10. Overcast, as far as the cloth is rolled tightly, inserting the needle under the roll (Fig. 61).

11. Draw up the thread, holding it on a line with the raw edge. If the roll is small, and the stitches are taken loosely and at regular intervals, the ruffle will draw easily on the thread.

12. Continue, rolling and whipping an inch or two at a time.

13. Placing the right sides of the ruffle and hem together, pin the divisions of the ruffle to the divisions of the hem.

14. Draw up the ruffle to the length of the hem, and wind the thread around the pin.

15. Holding the ruffle towards you, overhand, inserting the needle in each fold of the whipping, so that the thread will lie between the folds (Fig. 62).

16. Fasten both the whipping and the overhanding thread.

Suggestions— The fingers should be perfectly clean, to prevent soiling the work. In whipping, some prefer to take hemming stitches instead of overcasting stitches. A ruffle, for whipping, should be twice the length of the part to which it is to be sewed; it is sometimes advisable to make it more than twice as full. A ruffle cut across the cloth whips easier than one cut lengthwise. A fine material whips more readily than a coarse one. Ruffles should be cut by a thread, which can be clone by tearing, and then trimming the edges.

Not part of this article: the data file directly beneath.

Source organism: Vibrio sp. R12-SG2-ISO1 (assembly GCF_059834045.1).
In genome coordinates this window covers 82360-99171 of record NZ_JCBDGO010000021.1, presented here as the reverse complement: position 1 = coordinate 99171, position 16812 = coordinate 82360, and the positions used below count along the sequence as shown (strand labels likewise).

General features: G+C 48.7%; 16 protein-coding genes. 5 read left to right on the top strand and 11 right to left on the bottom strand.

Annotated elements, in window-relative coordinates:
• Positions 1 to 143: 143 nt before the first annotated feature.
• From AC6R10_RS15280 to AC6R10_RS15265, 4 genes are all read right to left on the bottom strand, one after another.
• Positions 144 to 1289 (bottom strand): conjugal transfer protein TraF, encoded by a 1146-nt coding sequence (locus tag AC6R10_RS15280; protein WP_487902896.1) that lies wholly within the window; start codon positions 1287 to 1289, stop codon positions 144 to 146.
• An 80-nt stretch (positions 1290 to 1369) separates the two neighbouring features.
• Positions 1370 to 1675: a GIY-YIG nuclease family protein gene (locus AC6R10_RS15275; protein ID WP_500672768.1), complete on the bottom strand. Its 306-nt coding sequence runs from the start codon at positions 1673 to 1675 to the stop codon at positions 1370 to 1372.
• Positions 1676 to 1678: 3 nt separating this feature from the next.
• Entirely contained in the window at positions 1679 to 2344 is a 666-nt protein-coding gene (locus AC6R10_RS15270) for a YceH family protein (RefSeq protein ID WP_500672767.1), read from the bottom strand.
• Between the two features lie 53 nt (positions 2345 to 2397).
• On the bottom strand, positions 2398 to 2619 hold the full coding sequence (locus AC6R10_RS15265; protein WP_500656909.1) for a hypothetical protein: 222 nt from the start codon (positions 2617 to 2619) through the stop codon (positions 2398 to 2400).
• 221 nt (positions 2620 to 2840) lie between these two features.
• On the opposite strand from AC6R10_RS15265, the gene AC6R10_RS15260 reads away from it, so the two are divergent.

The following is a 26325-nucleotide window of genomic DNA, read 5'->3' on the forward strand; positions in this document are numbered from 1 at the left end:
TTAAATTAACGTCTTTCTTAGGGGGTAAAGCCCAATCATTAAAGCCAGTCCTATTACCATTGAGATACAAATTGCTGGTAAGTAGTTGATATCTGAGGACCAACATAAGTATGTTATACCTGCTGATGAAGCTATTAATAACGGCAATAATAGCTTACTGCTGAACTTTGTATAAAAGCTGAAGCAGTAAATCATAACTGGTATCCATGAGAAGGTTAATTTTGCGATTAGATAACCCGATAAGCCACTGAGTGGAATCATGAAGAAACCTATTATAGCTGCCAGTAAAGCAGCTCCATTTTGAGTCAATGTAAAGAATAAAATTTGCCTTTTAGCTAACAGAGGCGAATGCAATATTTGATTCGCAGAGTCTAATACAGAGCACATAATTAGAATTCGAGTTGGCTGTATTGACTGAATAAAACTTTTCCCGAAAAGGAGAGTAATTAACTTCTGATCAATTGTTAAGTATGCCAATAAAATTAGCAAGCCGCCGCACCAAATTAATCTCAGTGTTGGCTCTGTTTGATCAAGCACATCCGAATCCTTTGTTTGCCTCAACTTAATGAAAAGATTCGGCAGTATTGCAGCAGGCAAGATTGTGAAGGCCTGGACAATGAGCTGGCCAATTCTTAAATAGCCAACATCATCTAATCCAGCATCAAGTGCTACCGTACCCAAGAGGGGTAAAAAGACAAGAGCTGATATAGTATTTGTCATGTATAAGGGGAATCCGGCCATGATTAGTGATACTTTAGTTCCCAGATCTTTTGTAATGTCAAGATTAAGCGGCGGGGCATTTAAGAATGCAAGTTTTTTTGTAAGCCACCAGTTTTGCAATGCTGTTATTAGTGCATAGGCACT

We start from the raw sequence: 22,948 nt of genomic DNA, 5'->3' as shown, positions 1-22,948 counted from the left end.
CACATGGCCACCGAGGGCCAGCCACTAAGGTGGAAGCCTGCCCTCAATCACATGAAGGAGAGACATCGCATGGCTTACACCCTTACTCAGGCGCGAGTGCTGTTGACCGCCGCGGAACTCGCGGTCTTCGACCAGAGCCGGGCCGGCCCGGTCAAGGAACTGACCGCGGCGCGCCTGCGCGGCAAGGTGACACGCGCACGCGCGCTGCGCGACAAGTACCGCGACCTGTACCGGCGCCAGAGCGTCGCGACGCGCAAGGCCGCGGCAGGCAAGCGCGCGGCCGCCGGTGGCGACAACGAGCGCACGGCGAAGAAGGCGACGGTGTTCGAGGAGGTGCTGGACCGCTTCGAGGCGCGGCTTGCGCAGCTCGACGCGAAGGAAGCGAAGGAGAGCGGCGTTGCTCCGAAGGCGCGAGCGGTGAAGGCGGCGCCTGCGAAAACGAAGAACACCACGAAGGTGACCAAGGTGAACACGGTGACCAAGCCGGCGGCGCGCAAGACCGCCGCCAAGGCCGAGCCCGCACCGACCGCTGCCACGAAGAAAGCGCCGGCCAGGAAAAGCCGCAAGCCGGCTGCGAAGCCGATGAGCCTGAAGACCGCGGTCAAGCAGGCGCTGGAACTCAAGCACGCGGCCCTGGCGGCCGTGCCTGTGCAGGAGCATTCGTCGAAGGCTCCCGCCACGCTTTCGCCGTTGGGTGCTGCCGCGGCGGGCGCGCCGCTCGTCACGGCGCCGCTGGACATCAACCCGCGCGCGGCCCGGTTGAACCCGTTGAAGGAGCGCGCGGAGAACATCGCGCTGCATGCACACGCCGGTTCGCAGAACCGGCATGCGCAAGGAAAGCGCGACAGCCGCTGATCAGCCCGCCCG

It is best to use short lengths of thread, as a great strain comes, when the ruffle is drawn. In making a long ruffle, have a thread for each division, and measure as you draw the thread. The thread will draw easier, if a large needle is used. When corners are to be turned, allow extra fullness., so that the ruffle will lie flat (page 79). In over-handing a ruffle, the garment can be held towards you, but, if the whipping thread should prove too short, there is no way to lengthen it; while, if the ruffle is held towards you, the thread can be drawn up or lengthened.

· What is whipping?

· In whipping, which side of the ruffle should be held towards you?

· How do you begin?

· What kind of a needle and thread should be used?

· How is the roll held? How rolled? What is done next?

· How is the thread drawn? How continue?

· How is the ruffle sewed on to the hem?

STOCKINET DARNING

Stockinet darning is used in filling in a hole with thread, so as to supply the part that has been destroyed; or in strengthening a place which shows signs of weakness.


Date: 2015-12-17; view: 541